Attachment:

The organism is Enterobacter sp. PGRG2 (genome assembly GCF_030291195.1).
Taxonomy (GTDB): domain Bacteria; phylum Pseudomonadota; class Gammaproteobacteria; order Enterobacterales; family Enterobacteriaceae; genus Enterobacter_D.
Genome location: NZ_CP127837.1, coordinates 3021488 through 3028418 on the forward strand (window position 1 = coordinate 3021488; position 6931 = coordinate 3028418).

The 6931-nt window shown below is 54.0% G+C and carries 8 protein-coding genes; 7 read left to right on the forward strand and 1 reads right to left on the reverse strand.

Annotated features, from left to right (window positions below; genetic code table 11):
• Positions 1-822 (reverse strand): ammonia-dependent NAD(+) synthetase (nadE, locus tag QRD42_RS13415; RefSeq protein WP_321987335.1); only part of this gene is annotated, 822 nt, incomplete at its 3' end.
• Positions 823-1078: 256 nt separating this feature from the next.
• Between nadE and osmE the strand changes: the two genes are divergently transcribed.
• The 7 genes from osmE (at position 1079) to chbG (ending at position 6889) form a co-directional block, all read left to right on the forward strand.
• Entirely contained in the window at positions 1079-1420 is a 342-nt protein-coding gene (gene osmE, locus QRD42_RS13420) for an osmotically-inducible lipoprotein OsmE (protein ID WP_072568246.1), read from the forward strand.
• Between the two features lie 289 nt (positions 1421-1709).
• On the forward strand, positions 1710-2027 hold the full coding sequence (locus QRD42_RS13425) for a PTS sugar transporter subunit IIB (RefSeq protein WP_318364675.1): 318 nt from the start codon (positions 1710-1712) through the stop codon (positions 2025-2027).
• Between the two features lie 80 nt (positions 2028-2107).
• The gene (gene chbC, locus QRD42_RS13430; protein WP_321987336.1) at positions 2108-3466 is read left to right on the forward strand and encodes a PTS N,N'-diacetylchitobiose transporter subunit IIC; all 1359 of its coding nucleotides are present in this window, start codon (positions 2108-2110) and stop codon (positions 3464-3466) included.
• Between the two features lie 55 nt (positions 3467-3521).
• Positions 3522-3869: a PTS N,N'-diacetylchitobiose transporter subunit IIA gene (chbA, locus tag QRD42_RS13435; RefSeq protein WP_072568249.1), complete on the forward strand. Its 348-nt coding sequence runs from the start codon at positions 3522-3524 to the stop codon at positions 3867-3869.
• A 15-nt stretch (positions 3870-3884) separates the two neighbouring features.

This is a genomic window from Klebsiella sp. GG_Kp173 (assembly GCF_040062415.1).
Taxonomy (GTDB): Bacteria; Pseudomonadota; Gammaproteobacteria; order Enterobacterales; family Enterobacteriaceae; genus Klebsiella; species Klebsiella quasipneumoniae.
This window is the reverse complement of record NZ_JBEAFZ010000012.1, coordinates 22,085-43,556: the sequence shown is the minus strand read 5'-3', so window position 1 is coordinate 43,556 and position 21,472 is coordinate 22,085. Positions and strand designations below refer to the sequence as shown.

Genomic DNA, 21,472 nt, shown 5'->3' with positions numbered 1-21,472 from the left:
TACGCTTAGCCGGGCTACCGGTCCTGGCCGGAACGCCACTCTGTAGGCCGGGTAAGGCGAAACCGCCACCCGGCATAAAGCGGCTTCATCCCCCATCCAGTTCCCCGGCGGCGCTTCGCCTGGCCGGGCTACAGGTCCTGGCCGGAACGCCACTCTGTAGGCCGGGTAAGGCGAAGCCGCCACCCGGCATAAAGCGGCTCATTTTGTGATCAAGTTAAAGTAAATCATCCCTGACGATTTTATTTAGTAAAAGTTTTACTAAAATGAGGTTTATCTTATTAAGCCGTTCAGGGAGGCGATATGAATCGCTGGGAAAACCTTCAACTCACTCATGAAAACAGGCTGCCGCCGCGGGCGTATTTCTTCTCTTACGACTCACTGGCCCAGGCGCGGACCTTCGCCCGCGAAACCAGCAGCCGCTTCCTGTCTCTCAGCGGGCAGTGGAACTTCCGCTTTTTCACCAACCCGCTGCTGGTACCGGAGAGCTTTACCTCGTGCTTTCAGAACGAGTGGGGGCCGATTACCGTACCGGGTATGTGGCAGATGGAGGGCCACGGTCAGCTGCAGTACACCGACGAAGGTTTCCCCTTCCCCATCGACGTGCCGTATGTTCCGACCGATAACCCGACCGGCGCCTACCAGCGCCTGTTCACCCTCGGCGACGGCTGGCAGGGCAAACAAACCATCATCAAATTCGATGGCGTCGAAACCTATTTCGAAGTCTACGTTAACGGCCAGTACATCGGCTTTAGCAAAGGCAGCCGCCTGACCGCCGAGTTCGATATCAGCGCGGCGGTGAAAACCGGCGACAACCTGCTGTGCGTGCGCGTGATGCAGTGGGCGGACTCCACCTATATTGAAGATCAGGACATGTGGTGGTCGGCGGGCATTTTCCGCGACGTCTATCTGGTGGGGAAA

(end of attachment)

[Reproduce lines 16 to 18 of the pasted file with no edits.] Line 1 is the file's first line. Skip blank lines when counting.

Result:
• Positions 3522-3869: a PTS N,N'-diacetylchitobiose transporter subunit IIA gene (chbA, locus tag QRD42_RS13435; RefSeq protein WP_072568249.1), complete on the forward strand. Its 348-nt coding sequence runs from the start codon at positions 3522-3524 to the stop codon at positions 3867-3869.
• A 15-nt stretch (positions 3870-3884) separates the two neighbouring features.

This is a genomic window from Klebsiella sp. GG_Kp173 (assembly GCF_040062415.1).